Here is a sampling of the first 15 results based on pulling some of the information out of our excel sheets. It first shows how many times a year they are buying an image and then how much on average do they spend per image. This appears to be representative of the entire panelist group who responded that they worked in publishing.
1. More than 50 times per year > $101 to $250
2. More than 50 times per year > $101 to $250
3. More than 50 times per year > $101 to $250
4. More than 50 times per year > Over $250
5. 3-10 times per year > $101 to $250
6. More than 50 times per year > $101 to $250
7. More than 10 times per year > $51 to $10
8. More than 10 times per year > $101 to $250
9. More than 50 times per year > $101 to $250
10. More than 50 times per year > $51 to $100
11. More than 50 times per year > $101 to $250
12. More than 50 times per year > Over $250
13. More than 50 times per year > $101 to $250
14. More than 50 times per year >$101 to $250
15. More than 10 times per year >$101 to $250
Another thing that is very interesting is who the 21.3% of “other” buyers are. I would have thought you would have covered virtually everyone in all your other categories of use. More of an explanation of who is in this category would be helpful.
Here is a list of just a few of the job titles that survey respondents used to describe their work. When we dug back over the results from other we realized that some of the respondents could have been grouped in some of the other industry categories and some photo researchers could be lumped into other groups. Below is a short list of some of their responses for other to give you an idea:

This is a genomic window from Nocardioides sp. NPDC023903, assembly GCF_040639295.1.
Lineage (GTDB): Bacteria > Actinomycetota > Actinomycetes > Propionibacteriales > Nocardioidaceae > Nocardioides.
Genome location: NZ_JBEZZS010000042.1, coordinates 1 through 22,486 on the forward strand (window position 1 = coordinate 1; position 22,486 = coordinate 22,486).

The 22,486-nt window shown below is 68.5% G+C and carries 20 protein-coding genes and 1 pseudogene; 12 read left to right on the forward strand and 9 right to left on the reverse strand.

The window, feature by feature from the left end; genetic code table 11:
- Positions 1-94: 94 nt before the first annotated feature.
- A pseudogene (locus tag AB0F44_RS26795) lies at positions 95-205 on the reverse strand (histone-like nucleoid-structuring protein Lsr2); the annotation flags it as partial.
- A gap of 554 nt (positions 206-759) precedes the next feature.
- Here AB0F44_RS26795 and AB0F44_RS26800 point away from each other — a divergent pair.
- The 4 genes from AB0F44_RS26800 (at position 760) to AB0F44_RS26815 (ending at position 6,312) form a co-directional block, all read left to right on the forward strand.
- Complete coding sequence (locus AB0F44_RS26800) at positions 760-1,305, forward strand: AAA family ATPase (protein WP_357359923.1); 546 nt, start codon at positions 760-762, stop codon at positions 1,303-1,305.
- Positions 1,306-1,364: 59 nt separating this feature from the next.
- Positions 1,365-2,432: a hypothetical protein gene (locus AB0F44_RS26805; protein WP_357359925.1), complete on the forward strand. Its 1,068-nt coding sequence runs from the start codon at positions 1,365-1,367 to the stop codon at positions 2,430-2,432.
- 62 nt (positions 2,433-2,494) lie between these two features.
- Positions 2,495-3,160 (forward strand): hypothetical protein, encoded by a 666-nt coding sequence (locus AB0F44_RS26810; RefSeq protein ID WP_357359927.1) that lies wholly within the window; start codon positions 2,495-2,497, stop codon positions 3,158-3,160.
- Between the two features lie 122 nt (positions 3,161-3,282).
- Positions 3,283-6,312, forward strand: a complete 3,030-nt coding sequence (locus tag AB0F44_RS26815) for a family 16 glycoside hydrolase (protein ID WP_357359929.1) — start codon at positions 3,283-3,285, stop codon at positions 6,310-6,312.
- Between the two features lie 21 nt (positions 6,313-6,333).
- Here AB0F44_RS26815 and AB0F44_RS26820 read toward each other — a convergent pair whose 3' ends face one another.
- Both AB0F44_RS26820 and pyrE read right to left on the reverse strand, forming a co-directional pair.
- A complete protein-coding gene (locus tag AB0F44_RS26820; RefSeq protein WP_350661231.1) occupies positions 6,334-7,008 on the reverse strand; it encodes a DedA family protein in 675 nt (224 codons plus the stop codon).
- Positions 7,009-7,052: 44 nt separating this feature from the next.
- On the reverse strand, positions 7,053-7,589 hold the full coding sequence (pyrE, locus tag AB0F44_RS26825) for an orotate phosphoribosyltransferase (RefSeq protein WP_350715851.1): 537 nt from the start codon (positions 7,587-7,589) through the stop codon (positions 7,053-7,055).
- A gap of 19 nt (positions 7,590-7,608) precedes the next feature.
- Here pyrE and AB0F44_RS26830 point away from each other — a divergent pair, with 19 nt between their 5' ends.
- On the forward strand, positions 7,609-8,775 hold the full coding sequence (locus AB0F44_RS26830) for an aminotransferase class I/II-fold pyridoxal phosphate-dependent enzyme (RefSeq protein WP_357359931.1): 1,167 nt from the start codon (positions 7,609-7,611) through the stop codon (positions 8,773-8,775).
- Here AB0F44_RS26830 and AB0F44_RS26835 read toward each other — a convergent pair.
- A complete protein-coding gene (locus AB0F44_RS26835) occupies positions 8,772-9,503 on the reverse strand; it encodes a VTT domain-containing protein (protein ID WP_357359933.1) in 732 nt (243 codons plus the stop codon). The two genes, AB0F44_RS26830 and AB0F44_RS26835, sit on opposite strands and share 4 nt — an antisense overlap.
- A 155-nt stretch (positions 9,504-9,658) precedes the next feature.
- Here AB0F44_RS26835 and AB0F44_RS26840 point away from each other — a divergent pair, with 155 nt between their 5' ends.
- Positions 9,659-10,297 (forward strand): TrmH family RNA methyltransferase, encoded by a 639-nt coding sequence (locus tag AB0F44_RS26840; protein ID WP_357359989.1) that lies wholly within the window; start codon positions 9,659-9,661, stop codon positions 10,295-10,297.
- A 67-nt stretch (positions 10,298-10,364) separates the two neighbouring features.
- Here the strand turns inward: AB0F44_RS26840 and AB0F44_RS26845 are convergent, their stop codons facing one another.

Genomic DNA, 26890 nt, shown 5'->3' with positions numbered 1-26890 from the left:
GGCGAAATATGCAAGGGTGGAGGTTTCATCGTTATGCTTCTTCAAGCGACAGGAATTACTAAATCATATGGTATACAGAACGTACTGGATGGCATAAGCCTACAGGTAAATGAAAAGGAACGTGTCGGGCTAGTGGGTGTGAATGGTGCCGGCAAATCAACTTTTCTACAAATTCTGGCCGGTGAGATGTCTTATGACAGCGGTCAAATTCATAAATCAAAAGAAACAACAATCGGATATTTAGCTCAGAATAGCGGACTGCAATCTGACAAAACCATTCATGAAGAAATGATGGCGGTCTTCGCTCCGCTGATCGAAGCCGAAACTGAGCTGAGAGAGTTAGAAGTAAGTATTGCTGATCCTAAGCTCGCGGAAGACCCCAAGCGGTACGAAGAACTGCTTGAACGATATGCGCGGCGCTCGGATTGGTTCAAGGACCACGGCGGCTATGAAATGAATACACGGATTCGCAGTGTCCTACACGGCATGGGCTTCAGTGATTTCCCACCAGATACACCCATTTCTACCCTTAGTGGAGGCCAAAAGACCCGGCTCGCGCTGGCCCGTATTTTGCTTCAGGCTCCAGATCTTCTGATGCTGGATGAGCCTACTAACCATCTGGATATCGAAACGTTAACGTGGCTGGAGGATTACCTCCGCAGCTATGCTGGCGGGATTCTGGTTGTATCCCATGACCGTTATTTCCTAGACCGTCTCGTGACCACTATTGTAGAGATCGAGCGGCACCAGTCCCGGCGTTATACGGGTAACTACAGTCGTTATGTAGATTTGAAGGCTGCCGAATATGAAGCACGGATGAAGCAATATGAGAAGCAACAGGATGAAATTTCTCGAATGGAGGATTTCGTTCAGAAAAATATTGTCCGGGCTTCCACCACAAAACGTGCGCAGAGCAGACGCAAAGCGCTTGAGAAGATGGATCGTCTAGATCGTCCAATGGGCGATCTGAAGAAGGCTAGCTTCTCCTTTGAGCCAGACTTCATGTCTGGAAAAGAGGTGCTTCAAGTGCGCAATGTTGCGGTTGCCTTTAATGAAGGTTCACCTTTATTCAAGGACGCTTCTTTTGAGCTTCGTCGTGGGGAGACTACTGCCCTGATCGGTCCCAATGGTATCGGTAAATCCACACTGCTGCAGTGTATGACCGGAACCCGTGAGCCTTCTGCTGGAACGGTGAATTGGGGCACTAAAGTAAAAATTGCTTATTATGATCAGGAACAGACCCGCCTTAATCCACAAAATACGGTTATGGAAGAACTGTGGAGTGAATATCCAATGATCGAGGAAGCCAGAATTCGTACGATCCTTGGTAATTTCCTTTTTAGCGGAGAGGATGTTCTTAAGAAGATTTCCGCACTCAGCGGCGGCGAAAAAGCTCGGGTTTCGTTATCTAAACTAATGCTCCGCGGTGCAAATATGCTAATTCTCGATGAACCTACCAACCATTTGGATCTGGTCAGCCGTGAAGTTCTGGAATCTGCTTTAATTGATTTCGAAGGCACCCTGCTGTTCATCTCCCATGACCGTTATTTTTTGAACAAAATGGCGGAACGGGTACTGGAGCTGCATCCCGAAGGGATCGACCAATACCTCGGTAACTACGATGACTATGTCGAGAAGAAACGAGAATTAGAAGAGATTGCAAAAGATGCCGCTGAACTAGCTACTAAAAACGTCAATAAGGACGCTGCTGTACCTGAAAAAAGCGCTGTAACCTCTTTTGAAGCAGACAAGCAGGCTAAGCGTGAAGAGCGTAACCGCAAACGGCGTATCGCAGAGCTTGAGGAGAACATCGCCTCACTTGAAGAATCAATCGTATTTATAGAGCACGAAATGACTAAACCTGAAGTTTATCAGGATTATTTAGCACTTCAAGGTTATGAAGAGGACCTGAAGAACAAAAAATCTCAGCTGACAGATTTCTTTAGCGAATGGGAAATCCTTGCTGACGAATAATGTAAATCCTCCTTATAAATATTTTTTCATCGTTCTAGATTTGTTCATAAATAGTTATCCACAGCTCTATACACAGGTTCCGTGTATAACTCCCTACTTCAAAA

1. Occasional buyer small projects
3. Building my own, small niche web sites
4. Gift Giver
5. Broker buying and sellings businesses
6. Freelance Photo Researcher for book publishers
7. Home entertainment – make DVDs
8. Marketing firm
9. Law Firm
11. Corporate in-house design unit
12. Record Label
13. Interior design and graphic design
15. Wholesale Beverage Distributor
I am surprised that the “government, etc.” category only had 4% of the respondents. I would have thought this group would have been much larger.
53.3% of respondents say they typically spend more than $51 per image. This may be true of your customer base, but it is certainly not true of all microstock customers. Maybe you are only attracting the high end customers. If that is true then it is certainly something that needs to be taken into account when considering the overall survey results.
We don’t only cater to microstock customers because photographers and designers can set their prices at Cutcaster so that is why we believe you will see a broader cross section of industries and spend rates across the board.
Thank you to Jim for providing his insight and letting us respond on our blog. We hope this helps those who want to learn more about he stock photography marketplace in general.